Hawaiʻi’s “Chicken Skin” Storyteller
Cover story by Liberty Peralta, PBS Hawaiʻi
Years ago, Lopaka Kapanui’s mother told him something he says he was “too young and arrogant” to understand.
“A lot of work that we do is not about us,” he says his mom told him. “And if we think it’s based on us, we’re fooling ourselves. It’s about helping other people.”
Telling ghost stories may be an unusual way of serving one’s community, but it’s this motivation that drives Kapanui in his work as a storyteller of legends, a mantle he’s taken up since the 2003 passing of his mentor, celebrated Oʻahu “chicken skin” storyteller, Glen Grant.
“My job is not just to tell ghost stories and scare people, but also to clear up that misunderstanding of what this is all about, which is really communication,” Kapanui says.
Kapanui’s life began in the Honolulu neighborhood of Kalihi, as a malnourished infant living in a station wagon with his mother and four older siblings.
“They said I was about the size of a rolled-up newspaper,” Kapanui says.
A family from Waiʻanae adopted the young Kapanui, who continued to battle health issues through his early childhood, to the point where he was hospitalized to flush out his kidneys.
My job is not just to tell ghost stories and scare people, but also to clear up that misunderstanding of what this is all about, which is really communication.
“I’m a Buddhist, so we believe in karma,” Kapanui says. “I think that somewhere in my past life, I was someone who caused somebody a great deal of suffering and so maybe it was my karma early in my life to go through this.”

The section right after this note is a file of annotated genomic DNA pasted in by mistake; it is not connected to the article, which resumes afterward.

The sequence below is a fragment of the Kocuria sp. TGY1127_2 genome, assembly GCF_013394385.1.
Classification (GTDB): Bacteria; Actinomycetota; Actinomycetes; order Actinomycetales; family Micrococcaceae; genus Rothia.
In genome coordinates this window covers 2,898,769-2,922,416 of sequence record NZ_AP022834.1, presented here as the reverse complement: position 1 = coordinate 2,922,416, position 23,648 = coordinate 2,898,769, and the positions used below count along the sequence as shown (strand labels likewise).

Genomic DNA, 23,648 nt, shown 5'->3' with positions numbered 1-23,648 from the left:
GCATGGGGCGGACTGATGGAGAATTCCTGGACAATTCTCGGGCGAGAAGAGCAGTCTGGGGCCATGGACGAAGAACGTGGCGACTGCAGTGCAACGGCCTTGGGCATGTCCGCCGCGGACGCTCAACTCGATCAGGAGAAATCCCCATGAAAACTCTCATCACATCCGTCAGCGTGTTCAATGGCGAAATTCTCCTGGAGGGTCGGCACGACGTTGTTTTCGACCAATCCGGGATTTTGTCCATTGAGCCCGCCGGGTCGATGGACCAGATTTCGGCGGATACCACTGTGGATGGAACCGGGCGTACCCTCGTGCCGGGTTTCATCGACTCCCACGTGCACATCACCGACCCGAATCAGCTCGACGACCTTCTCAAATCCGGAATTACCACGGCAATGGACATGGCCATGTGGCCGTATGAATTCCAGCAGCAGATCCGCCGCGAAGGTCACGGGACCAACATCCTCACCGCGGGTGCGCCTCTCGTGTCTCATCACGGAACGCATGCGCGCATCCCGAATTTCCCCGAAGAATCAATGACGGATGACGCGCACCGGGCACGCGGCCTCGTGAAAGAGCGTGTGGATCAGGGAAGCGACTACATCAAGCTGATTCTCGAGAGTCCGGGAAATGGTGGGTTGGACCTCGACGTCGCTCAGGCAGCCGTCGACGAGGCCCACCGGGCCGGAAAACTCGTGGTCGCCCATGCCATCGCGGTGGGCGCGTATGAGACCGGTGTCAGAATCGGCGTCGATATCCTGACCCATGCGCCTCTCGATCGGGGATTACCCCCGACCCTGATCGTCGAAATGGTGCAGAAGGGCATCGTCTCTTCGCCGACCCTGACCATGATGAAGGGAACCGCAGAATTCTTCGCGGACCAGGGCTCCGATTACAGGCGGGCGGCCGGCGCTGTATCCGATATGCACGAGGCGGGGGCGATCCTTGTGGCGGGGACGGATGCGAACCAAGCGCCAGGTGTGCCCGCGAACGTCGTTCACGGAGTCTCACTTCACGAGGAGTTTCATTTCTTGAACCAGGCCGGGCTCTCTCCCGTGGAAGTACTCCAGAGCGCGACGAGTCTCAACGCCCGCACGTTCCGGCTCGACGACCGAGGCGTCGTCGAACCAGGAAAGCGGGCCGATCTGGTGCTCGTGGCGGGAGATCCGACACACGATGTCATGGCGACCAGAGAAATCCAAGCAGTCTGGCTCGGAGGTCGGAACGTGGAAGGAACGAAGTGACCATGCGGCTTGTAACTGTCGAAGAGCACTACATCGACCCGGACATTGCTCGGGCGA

Kapanui says his childhood home in Waiʻanae was haunted. His first visual experience was when he saw a Japanese boy approach a stand-up oil lamp in the family’s living room and begin licking the oil from it. A Japanese odaisan, or spiritual medium, later advised the family to get rid of the lamp.
Kapanui’s lifelong sensitivity to spirits culminated in 1994, when a coworker told him about a Glen Grant ghost tour. “I’m astounded, I’m flabbergasted because the majority of what he was talking about are things I already knew growing up and learned from my mom,” Kapanui says. “But the difference was there was documentation, history and things to back up these claims, so that no one could say, ‘Well, that’s just made-up Hawaiian legends, old wives’ tales.’”
So how does Kapanui manage people on his tours who say they don’t believe in the supernatural? “What I always tell them is: Give me a chance to change your mind,” he says. “You don’t have to like it; I would encourage that you at least respect it.”
PORK ON THE PALI
It’s a familiar local admonition: don’t bring pork over the Nuʻuanu Pali, the cliff that separates Honolulu and Windward Oʻahu. Lopaka Kapanui breaks down the story behind the story:
Legend has it that Pele, the fire goddess, and Kamapuaʻa, the pig demigod, were in a tumultuous relationship. In her rage, Pele unleashed a tidal wave of lava upon Kamapua‘a. After the demigod successfully summoned the rain to hold back the lava, Kamapua‘a and Pele came to an agreement: the lush Windward side of all islands would be Kamapuaʻa’s domain, while the arid Kona sides would belong to Pele. “None shall cross into the other’s territory,” Kapanui explains.
So carrying pork from the Windward to the Leeward side of the Nuʻuanu Pali would be symbolically trying to bring Kamapua‘a into Pele’s territory – and Pele won’t have that. “To be more specific, you can bring pork through the H-3, the Wilson and Pali tunnels, but you can’t bring it up that road at the Pali Lookout, that’s coming from the Windward [side] … there’s a road at the Pali Lookout that crosses that meridian.”